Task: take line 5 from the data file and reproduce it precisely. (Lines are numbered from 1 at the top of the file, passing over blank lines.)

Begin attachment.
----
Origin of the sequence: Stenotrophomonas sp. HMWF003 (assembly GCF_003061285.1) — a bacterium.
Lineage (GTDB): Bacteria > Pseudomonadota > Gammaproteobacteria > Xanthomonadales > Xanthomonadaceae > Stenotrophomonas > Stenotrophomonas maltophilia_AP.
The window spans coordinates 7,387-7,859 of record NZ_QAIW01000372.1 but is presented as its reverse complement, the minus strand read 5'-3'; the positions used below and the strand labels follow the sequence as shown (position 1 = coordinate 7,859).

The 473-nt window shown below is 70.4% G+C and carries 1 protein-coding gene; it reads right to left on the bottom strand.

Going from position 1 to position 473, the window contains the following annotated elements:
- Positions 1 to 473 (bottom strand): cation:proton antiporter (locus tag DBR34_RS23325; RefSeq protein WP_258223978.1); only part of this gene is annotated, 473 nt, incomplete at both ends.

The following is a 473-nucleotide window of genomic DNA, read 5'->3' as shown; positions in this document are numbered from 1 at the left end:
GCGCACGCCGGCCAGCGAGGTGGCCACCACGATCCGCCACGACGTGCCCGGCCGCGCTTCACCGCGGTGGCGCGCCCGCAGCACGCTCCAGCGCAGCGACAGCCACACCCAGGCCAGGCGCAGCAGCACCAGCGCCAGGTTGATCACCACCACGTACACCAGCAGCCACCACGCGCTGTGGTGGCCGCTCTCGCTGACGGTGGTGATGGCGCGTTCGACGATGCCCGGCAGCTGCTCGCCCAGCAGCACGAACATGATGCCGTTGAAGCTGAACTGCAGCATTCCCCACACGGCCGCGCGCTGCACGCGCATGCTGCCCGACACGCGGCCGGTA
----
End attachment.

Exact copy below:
Going from position 1 to position 473, the window contains the following annotated elements: